According to industry insiders, Ministop Korea’s selloff manager, Nomura Securities, was to announce a preferred bidder later Tuesday.
Along with Lotte, Shinsegae and Seoul-based Glenwood Private Equity submitted bid proposals last month. 7-Eleven suggested the highest bidding price of 430 billion won (380 million), moving a step closer to 100 percent acquisition of the fourth-largest convenience store chain here in terms of the number of outlets.
Glenwood Private Equity suggested 400 billion won, while Shinsegae’s convenience store chain E-mart 24 suggested the lowest bid of 350 billion won, according to the industry.
If 7-Eleven acquires Ministop, its number of stores would jump to some 12,000, largely bridging the gap with the industry’s No. 1 CU and No. 2 GS 25, which currently operate 13,100 stores and 13,000 stores, respectively.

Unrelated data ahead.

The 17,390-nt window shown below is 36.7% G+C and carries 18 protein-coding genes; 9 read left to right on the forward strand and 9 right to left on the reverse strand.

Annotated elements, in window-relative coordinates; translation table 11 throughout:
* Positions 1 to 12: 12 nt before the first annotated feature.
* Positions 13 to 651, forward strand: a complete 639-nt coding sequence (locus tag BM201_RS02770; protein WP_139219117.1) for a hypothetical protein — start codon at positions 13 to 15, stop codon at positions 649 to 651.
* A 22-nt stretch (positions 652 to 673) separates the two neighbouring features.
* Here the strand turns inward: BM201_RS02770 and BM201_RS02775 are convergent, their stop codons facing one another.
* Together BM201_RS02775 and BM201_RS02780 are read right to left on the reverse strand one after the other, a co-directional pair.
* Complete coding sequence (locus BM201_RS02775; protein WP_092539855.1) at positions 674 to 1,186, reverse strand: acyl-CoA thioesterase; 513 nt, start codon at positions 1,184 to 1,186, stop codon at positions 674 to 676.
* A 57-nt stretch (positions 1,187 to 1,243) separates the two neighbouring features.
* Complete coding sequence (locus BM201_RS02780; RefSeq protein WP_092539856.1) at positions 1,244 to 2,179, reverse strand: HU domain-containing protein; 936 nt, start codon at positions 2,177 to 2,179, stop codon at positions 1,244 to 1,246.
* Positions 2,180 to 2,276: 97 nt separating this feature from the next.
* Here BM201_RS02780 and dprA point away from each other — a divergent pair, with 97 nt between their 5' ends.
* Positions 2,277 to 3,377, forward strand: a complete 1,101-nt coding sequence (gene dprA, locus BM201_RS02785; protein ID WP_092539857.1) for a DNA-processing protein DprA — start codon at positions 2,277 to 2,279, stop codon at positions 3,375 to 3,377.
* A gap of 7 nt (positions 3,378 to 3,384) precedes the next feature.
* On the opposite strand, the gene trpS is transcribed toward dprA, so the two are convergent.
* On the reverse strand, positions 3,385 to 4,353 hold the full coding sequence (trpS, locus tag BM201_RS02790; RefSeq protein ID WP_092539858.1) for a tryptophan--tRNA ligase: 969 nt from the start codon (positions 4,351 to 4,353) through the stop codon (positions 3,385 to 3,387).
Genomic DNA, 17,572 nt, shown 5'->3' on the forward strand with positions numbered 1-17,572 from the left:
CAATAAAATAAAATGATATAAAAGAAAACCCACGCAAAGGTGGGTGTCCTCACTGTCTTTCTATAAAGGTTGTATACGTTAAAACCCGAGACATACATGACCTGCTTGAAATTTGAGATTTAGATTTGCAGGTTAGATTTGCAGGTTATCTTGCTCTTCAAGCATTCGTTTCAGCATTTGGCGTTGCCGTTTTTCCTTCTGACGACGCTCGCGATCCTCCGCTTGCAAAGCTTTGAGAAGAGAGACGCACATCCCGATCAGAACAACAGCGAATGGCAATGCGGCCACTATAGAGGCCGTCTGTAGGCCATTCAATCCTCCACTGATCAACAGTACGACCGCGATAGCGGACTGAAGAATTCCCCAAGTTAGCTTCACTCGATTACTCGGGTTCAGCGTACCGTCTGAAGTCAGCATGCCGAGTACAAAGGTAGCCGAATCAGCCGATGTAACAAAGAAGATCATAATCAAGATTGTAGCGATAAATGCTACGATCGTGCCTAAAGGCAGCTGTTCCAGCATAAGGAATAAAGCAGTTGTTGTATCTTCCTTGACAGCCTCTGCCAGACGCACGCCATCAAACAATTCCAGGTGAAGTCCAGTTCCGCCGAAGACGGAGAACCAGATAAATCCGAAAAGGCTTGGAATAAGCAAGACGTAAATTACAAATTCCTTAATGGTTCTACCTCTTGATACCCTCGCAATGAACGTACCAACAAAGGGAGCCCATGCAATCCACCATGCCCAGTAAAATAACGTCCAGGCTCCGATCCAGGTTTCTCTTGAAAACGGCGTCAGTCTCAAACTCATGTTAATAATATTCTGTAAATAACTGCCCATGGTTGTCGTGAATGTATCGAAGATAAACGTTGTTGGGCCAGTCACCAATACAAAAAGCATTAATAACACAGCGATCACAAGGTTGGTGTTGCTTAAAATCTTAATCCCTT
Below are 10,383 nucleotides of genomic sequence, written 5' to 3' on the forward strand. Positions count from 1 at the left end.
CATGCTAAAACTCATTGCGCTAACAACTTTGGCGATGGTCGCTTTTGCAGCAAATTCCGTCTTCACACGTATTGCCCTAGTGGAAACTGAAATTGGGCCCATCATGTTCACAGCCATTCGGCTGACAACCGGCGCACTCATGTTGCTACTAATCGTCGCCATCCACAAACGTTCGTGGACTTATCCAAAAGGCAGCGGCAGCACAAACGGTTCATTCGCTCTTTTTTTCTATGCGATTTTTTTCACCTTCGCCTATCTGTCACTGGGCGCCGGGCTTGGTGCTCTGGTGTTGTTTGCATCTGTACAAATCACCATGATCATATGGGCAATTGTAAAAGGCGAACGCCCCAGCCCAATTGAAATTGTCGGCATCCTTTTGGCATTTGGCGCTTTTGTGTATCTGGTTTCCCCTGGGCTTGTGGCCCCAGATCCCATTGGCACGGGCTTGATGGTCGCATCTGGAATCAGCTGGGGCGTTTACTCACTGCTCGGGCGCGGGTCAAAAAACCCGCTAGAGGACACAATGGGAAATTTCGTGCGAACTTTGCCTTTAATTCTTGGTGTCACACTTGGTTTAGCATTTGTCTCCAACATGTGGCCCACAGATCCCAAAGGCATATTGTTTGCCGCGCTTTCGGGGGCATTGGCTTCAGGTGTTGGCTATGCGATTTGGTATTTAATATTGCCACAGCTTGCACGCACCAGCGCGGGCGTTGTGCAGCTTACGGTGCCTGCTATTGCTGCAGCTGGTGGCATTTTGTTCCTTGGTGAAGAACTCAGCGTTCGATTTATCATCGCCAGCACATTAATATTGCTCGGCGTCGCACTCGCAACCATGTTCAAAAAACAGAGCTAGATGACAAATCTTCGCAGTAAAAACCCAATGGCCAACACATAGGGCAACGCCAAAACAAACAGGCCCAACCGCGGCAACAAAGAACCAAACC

Industry insiders say that Lotte’s previous experience in acquiring convenience store chains, such as Lawson in 1999 and Buy the Way in 2010, will help it secure an advantageous position compared to other convenience store chain operators.
Currently, Japan’s Aeon Group holds a 76.7 percent share of Ministop Korea, while South Korean food group Daesang and Japan’s Mitsubishi own 20 percent and 3.94 percent stakes, respectively.
By Kim Da-sol (email@example.com)